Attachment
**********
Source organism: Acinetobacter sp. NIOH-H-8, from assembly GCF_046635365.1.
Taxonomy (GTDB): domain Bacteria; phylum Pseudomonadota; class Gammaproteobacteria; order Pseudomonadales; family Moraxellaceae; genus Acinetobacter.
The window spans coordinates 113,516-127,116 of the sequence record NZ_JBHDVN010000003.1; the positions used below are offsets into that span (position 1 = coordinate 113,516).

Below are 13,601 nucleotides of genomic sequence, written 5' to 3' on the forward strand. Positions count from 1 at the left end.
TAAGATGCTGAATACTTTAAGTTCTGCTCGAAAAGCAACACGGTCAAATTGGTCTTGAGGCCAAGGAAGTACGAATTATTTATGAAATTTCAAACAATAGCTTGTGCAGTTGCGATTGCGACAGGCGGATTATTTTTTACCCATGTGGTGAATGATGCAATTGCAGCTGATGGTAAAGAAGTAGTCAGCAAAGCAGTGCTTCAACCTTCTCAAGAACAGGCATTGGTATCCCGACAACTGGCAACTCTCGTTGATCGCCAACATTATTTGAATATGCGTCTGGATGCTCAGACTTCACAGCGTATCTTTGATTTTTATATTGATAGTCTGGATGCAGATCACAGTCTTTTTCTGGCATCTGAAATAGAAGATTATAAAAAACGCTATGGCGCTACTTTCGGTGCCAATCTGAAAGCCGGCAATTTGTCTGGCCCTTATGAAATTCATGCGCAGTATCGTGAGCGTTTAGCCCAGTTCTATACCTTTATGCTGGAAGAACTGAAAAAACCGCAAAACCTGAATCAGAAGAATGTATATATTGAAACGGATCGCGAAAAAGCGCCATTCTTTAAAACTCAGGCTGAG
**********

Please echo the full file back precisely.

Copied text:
Source organism: Acinetobacter sp. NIOH-H-8, from assembly GCF_046635365.1.
Taxonomy (GTDB): domain Bacteria; phylum Pseudomonadota; class Gammaproteobacteria; order Pseudomonadales; family Moraxellaceae; genus Acinetobacter.
The window spans coordinates 113,516-127,116 of the sequence record NZ_JBHDVN010000003.1; the positions used below are offsets into that span (position 1 = coordinate 113,516).

Below are 13,601 nucleotides of genomic sequence, written 5' to 3' on the forward strand. Positions count from 1 at the left end.
TAAGATGCTGAATACTTTAAGTTCTGCTCGAAAAGCAACACGGTCAAATTGGTCTTGAGGCCAAGGAAGTACGAATTATTTATGAAATTTCAAACAATAGCTTGTGCAGTTGCGATTGCGACAGGCGGATTATTTTTTACCCATGTGGTGAATGATGCAATTGCAGCTGATGGTAAAGAAGTAGTCAGCAAAGCAGTGCTTCAACCTTCTCAAGAACAGGCATTGGTATCCCGACAACTGGCAACTCTCGTTGATCGCCAACATTATTTGAATATGCGTCTGGATGCTCAGACTTCACAGCGTATCTTTGATTTTTATATTGATAGTCTGGATGCAGATCACAGTCTTTTTCTGGCATCTGAAATAGAAGATTATAAAAAACGCTATGGCGCTACTTTCGGTGCCAATCTGAAAGCCGGCAATTTGTCTGGCCCTTATGAAATTCATGCGCAGTATCGTGAGCGTTTAGCCCAGTTCTATACCTTTATGCTGGAAGAACTGAAAAAACCGCAAAACCTGAATCAGAAGAATGTATATATTGAAACGGATCGCGAAAAAGCGCCATTCTTTAAAACTCAGGCTGAG